The proposals in my noble friend’s Bill to change the rate at which disclosure of previous convictions is required are a huge step forward. I hope that the Government will have some positive words to say to my noble friend about why his Bill is unnecessary because real attempts will be made to deal with this issue in the immediate future. We will probably find a huge degree of consensus around this House—although I am sure that at least one person will disagree—that the way forward is, if not this Bill, something very like it. If the Government picked it up—like many Private Members’ Bills, it has been polished by time and effort to get into good shape—the world would be a slightly better place as a result. The Bill is no magic bullet, but it will make it slightly easier for, and give a slightly better incentive to, young people to get out of the cycle of reoffending. The Bill reflects the modern world and the group that it is dealing with in a way that the current legislation does not, although that legislation set a good precedent when it was introduced.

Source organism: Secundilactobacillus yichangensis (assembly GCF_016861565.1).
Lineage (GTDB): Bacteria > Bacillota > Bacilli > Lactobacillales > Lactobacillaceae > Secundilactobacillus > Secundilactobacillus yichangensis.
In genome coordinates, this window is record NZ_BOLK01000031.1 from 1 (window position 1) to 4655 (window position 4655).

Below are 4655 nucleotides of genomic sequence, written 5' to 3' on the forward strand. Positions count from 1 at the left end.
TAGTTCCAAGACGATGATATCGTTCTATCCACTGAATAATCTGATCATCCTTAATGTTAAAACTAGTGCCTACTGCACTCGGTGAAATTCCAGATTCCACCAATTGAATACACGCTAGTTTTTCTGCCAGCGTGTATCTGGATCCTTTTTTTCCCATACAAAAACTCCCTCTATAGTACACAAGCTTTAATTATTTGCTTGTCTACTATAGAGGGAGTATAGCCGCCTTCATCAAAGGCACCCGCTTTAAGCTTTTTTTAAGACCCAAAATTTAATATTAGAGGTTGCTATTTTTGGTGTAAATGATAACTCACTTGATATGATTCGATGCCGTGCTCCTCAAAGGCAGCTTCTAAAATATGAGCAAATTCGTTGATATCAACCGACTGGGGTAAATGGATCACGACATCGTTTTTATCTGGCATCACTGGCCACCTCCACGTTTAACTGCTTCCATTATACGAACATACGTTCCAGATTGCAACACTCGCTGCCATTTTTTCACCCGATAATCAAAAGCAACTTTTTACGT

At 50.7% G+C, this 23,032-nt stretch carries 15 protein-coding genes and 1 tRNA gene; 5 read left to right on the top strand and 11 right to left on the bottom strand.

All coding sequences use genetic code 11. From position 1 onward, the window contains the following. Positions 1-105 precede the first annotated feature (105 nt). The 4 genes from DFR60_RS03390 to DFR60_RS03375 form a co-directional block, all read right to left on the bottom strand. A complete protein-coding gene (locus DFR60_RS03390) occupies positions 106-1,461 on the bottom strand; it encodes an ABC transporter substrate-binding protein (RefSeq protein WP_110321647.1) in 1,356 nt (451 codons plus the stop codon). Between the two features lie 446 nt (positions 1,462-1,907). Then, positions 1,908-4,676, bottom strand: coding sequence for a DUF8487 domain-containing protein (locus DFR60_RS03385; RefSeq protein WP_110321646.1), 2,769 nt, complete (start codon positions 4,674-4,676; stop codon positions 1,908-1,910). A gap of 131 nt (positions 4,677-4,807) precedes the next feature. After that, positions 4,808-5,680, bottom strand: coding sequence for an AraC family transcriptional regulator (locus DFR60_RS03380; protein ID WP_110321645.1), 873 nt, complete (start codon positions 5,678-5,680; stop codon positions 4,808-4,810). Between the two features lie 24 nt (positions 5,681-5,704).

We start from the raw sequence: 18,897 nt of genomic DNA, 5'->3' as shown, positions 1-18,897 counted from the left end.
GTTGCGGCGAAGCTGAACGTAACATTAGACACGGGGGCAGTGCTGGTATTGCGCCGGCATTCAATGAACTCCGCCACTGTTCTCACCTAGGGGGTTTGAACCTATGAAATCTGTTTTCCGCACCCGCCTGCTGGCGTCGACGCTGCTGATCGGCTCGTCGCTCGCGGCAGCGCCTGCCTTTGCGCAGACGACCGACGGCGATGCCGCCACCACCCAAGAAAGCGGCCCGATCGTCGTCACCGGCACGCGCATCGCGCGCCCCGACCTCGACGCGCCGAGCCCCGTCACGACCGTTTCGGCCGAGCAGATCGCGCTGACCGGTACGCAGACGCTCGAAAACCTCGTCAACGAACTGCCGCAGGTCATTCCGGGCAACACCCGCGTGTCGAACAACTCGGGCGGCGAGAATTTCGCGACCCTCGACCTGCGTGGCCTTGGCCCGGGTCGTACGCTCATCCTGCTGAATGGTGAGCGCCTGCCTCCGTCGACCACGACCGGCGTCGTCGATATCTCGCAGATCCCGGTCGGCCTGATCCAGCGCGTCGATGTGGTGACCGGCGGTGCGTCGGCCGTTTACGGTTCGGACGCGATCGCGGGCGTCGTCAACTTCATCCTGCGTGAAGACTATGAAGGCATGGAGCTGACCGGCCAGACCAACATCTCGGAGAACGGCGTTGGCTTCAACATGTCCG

I suggest that, by accepting the Bill or being assured that something like it is on the way, we would be taking a step towards dealing with the problems of offending and reoffending.

My Lords, I want to say a few words on the Bill because it is a good time to raise an issue that has been a problem for some time.

I remember that one of the problems with revising the legislation was raised by a working party on the issue about 10 years ago. The working party became bogged down in trying to decide when a sentence started and ended, because sometimes proper records were not kept on when offenders moved to the first prison. Was the period calculated from when the offenders first went into the police station cells? When were they released? The working party lost sight of the objective—that was the trouble.